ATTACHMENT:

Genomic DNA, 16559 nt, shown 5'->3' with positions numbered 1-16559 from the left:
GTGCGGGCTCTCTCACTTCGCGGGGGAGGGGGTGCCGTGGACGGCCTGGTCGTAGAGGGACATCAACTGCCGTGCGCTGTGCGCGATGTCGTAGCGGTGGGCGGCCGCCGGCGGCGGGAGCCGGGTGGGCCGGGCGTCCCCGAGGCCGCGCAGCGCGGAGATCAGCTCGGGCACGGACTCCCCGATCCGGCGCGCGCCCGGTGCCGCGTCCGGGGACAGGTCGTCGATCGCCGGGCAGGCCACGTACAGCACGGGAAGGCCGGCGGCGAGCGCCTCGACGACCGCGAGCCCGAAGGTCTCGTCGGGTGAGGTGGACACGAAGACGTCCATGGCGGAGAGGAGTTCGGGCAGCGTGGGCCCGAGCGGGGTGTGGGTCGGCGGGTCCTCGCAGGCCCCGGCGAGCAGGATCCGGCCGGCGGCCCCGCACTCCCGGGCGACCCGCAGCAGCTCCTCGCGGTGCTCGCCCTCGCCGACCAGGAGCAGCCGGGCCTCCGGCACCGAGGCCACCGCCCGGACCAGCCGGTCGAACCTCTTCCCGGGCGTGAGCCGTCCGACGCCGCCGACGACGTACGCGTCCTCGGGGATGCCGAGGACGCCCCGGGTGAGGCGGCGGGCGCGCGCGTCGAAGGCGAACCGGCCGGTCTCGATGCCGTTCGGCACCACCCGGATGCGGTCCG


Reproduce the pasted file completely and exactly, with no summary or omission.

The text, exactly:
Genomic DNA, 16559 nt, shown 5'->3' with positions numbered 1-16559 from the left:
GTGCGGGCTCTCTCACTTCGCGGGGGAGGGGGTGCCGTGGACGGCCTGGTCGTAGAGGGACATCAACTGCCGTGCGCTGTGCGCGATGTCGTAGCGGTGGGCGGCCGCCGGCGGCGGGAGCCGGGTGGGCCGGGCGTCCCCGAGGCCGCGCAGCGCGGAGATCAGCTCGGGCACGGACTCCCCGATCCGGCGCGCGCCCGGTGCCGCGTCCGGGGACAGGTCGTCGATCGCCGGGCAGGCCACGTACAGCACGGGAAGGCCGGCGGCGAGCGCCTCGACGACCGCGAGCCCGAAGGTCTCGTCGGGTGAGGTGGACACGAAGACGTCCATGGCGGAGAGGAGTTCGGGCAGCGTGGGCCCGAGCGGGGTGTGGGTCGGCGGGTCCTCGCAGGCCCCGGCGAGCAGGATCCGGCCGGCGGCCCCGCACTCCCGGGCGACCCGCAGCAGCTCCTCGCGGTGCTCGCCCTCGCCGACCAGGAGCAGCCGGGCCTCCGGCACCGAGGCCACCGCCCGGACCAGCCGGTCGAACCTCTTCCCGGGCGTGAGCCGTCCGACGCCGCCGACGACGTACGCGTCCTCGGGGATGCCGAGGACGCCCCGGGTGAGGCGGCGGGCGCGCGCGTCGAAGGCGAACCGGCCGGTCTCGATGCCGTTCGGCACCACCCGGATGCGGTCCG